The 2010 TONY Awards
The 2010 TONY Awards
By Tony Palmeri
If ‘tis noble to think globally and act locally, then how much nobler still to travel the globe and act in some of the world’s most troubled localities?
If ‘tis true that if you’re not part of the solution you’re part of the problem, then how extremely valuable is he who opens our eyes to problems we never knew existed?
Those questions come to mind when I think of Colin Crowley, the recipient of the 2010 TONY Award for excellence in local journalism. In prior TONY Award columns, “local” literally meant working in Wisconsin. Colin Crowley hails from Oshkosh, though he’s not lived here since taking off for Afghanistan in 2005 to work as a video documentarian for Shelter For Life, International (then headquartered in Oshkosh).
So why should someone who calls Nairobi, Kenya home receive the 2010 TONY Award?
To answer that question requires a candid assessment of the state of news media today. Largely irrelevant in the lives of too many people, news media frustrate the hell out of the shrinking numbers of folks that rely on it to meet civic and personal needs. Becoming “relevant” invariably means catering to the lowest common denominator while cutting the budgets necessary to cover seriously domestic and foreign policy stories that matter. The result is devastating for “small-d” democracy. This critique isn’t new, but argued most cogently in Bob McChesney’s classic Rich Media, Poor Democracy (University of Illinois Press, 1999).
Colin Crowley holds a set of humane, “big picture” values that role model what journalism, corporate and independent, national and local, could be like if it could find a way to escape from the clutches of profit motive and the resulting pandering and pettiness. Though he no longer calls northeast Wisconsin home, Colin’s got a thing or two to teach us locals about what 21st century journalism could be.
In 2005 Colin kept the “Colin’s Story” blog to keep followers up to date on his Afghanistan work. I lost touch with him until May of this year, when we exchanged emails. I learned that since April of 2008 he’s been employed with the British NGO Save the Children UK (STC) as a multimedia officer. In that role he creates photo essays, makes videos, writes case studies, serves as a chaperone for international journalists when they visit STC programs, and contributes international media pieces on humanitarian crises.
Since 2008 Colin's covered China’s earthquake, Myannmar’s cyclone, a war in the Congo, cholera outbreak in Zimbabwe, food crises in Ethiopia and Northeast Kenya, the catastrophe in South Sudan, and Haiti right after the earthquake. I last heard from him in July as he documented a food crisis in Niger that received scant coverage in the US.
Because it conflicted with the Olympics in South Africa occurring simultaneously, Niger’s food crisis almost disappeared from the global media radar. For Britain’s Sky News, Colin worked on some of the only interviews and video footage of the crisis. STC UK reported a large spike in donations from the British public in the 24 hours following the broadcast. Colin says that “it’s a good feeling to think that this kind of reporting can make a bit of a difference.”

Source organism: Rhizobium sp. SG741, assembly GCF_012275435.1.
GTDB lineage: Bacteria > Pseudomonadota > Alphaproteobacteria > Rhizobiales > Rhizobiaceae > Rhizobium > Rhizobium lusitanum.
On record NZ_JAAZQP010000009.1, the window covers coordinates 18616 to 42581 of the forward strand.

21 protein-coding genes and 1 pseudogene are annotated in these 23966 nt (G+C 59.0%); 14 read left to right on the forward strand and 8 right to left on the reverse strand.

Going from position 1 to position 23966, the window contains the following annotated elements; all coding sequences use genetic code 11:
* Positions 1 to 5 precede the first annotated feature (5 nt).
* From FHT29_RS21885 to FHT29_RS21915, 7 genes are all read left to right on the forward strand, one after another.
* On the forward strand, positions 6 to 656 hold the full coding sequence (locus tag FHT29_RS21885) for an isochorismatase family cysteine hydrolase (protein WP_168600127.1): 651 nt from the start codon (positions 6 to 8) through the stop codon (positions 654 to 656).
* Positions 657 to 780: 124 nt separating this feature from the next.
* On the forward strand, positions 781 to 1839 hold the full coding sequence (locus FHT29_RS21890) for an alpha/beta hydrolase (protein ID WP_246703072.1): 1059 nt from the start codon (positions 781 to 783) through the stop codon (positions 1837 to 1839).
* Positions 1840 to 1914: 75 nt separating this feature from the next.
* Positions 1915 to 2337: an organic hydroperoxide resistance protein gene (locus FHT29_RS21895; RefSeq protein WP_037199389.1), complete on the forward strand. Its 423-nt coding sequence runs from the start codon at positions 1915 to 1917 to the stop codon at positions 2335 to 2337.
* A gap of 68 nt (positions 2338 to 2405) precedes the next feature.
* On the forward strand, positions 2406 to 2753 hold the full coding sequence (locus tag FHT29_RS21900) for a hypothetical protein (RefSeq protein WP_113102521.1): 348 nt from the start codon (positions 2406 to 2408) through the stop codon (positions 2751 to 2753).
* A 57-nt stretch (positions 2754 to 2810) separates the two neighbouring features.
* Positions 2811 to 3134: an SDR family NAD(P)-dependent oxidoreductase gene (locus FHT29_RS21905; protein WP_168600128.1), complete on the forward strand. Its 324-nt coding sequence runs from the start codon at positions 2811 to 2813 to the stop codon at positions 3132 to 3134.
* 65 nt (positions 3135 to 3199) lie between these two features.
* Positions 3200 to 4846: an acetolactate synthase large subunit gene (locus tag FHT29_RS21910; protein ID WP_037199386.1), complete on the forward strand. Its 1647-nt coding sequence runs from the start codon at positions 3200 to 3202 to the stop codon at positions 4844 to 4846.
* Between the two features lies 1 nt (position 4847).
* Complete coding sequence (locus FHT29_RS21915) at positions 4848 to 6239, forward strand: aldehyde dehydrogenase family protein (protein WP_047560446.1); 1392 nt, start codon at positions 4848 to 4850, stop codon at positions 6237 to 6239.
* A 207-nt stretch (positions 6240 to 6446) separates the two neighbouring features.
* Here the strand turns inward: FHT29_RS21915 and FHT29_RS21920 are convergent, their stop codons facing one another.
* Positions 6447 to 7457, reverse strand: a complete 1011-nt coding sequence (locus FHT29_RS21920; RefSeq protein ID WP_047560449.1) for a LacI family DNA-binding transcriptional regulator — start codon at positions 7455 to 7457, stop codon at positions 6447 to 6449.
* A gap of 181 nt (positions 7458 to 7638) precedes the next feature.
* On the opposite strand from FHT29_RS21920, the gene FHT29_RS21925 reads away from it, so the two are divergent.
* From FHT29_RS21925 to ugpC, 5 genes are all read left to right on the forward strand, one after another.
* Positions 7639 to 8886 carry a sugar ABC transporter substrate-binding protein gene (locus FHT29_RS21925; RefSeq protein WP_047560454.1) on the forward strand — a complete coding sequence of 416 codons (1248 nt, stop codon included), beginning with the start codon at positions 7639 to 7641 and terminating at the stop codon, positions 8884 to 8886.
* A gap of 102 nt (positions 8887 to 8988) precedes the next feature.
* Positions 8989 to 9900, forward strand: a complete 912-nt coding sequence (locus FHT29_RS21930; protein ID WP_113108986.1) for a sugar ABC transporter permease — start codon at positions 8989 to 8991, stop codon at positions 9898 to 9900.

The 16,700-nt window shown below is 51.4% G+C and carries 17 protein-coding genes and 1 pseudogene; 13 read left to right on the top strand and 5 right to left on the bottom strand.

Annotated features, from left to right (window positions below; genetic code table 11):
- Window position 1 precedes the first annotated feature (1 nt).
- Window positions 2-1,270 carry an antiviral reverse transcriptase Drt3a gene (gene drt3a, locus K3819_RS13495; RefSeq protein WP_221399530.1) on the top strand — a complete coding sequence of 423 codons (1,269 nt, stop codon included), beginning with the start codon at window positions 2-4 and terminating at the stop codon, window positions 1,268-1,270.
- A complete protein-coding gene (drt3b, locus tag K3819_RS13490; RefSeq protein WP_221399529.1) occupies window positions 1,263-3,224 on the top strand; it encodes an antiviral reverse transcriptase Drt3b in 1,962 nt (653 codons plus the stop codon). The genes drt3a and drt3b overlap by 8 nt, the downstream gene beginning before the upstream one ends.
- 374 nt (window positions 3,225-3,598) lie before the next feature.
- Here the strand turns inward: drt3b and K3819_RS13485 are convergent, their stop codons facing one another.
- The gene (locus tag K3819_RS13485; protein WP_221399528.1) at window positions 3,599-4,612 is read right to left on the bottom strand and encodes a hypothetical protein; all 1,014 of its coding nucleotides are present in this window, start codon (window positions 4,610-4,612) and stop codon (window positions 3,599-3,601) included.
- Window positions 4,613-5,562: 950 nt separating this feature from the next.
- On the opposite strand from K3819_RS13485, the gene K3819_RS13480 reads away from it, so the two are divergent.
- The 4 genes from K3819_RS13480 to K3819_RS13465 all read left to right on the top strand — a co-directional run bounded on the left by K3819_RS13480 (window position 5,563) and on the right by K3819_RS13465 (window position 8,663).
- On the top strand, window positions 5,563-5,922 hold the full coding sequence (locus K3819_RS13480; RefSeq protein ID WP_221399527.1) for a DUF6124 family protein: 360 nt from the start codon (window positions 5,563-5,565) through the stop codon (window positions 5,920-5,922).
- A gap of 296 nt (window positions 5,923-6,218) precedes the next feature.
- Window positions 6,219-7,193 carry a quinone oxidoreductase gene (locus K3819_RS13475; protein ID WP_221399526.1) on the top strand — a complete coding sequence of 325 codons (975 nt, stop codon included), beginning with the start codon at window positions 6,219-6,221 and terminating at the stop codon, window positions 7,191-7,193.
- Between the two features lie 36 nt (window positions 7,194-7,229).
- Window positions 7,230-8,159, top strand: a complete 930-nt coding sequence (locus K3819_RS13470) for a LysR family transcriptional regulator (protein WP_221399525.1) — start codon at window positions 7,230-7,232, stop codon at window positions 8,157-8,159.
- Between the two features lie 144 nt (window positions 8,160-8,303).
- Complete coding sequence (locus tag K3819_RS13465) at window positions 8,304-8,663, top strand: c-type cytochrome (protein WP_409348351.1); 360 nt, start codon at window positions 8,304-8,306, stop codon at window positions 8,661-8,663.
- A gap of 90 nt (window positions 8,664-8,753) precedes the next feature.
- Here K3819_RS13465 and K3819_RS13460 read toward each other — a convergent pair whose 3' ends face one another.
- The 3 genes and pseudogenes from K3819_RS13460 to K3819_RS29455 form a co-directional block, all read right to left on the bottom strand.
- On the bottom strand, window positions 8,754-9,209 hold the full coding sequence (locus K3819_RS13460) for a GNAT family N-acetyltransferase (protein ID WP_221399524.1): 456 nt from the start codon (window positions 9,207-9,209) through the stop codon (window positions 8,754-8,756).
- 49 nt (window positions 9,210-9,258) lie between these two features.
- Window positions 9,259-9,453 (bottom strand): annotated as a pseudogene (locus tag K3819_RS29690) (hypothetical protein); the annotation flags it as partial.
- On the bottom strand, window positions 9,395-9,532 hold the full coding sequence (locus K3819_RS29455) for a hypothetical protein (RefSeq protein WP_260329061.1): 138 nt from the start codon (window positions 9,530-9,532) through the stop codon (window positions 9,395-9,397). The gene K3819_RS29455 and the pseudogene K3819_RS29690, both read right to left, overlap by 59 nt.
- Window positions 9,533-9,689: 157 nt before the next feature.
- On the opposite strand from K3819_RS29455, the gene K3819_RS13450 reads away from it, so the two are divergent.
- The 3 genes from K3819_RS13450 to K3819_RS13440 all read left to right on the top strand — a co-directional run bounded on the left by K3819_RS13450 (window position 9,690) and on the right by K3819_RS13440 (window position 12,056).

Colin has become quite knowledgeable and articulate about the nature of the global food crisis. His analysis is hard to find in the mainstream press:
“I don't think Americans realize how inefficiently their taxes are used when it comes to food aid. I can't tell you how ridiculous it feels to be standing in a World Food Program warehouse in Zimbabwe, Sudan, Northeastern Kenya, and other places and see tons and tons of bags of grain that was grown in Nebraska, Iowa, etc., and costs billions of dollars to transport while people all around are starving and local farmers are sitting on empty stores for a lack of fertilizer, modern farming tools, seeds, or irrigation systems. It invariably brings to my mind a seemingly simple question: ‘Rather than paying farm subsidies and shipping companies billions of dollars to grow this grain in the US and then transport it to Africa, couldn't we take a fraction of that money and just invest it into local agriculture?’”
Colin advocates replacing the current food aid system with one that many NGOs now endorse: simply provide cash to people to support local market. This would inject needed dollars into local economies and be much less expensive than traditional food aid programs. The problem, according to Colin, “is that it would threaten farm subsidies and profits of shipping companies.”
Lewis Hine was an Oshkosh son whose photojournalism helped end the scourge of child labor in the early 20th century United States. For bringing the humanitarian spirit of Lewis Hine to a global level, Colin Crowley is the recipient of the 2010 TONY Award. You can congratulate him by making a contribution to Save the Children. (http://www.savethechildren.org/).